A huge chunk of veterinary pharmacology is dedicated to getting you to NOT use cheap, over-the-counter flea, tick and heart worm treatments like simple pyrethrin-based shampoos (pyrethrin is so safe it is FDA-approved for food plants) and low-cost ivermectin.
To be clear, I am OK with folks using whatever they want, but I always advise caution with newer branded medications, whether for humans or for dogs. Cox-2 drugs like Vioxx have not proven more effective than Cox-1 drugs like aspirin, but they did leave over 20,000 Americans dead. Whoops!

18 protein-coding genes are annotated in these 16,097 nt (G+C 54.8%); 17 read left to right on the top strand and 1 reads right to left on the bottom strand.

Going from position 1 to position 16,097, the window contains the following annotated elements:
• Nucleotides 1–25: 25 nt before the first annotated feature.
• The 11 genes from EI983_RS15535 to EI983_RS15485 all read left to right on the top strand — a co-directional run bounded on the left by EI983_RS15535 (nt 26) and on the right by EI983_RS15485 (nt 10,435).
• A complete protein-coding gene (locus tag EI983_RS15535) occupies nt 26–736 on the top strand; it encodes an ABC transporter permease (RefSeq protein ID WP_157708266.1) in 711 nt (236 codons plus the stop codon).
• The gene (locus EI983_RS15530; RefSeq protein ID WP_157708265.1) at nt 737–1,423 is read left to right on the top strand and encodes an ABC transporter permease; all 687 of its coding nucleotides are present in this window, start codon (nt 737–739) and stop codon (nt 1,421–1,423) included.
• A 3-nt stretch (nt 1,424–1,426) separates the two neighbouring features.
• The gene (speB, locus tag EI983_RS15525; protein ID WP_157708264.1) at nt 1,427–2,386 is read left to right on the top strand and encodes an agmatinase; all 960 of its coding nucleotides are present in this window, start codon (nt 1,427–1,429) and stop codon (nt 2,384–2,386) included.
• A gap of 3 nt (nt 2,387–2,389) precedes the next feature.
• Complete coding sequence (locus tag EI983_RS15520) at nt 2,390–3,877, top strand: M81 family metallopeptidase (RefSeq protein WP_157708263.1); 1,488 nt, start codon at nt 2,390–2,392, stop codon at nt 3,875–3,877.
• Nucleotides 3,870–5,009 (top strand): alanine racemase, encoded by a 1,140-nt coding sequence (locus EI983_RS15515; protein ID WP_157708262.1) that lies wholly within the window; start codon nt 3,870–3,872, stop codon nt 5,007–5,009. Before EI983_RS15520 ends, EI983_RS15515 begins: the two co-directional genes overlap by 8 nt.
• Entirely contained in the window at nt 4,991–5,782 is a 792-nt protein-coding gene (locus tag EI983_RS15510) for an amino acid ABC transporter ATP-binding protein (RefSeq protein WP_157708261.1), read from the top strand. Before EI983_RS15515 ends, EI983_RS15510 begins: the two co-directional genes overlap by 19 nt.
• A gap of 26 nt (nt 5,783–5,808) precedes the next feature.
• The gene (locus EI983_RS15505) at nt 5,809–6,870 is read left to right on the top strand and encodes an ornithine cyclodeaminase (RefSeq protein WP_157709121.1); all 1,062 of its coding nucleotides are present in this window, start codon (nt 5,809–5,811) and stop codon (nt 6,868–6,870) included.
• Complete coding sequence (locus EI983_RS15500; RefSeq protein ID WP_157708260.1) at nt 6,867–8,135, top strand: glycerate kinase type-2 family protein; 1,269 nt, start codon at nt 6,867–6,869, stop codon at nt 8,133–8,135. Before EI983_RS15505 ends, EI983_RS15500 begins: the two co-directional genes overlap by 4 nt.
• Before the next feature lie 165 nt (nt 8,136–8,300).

The latest heads up in the world of dogs is Trifexis, a two-year old flea and heart worm preventative that is already linked to 7,000 dog deaths and an estimated 30,000 illnesses. Do these numbers mean Trifexis is the culprit, or that Trifexis is going to harm your dog? No. Remember that all animals present with a wide variety of reactions to everything, and as a consequence honey bees kill more people in this country than terrorists. That said, is Trifexis a medication I would stay away from for now? It is.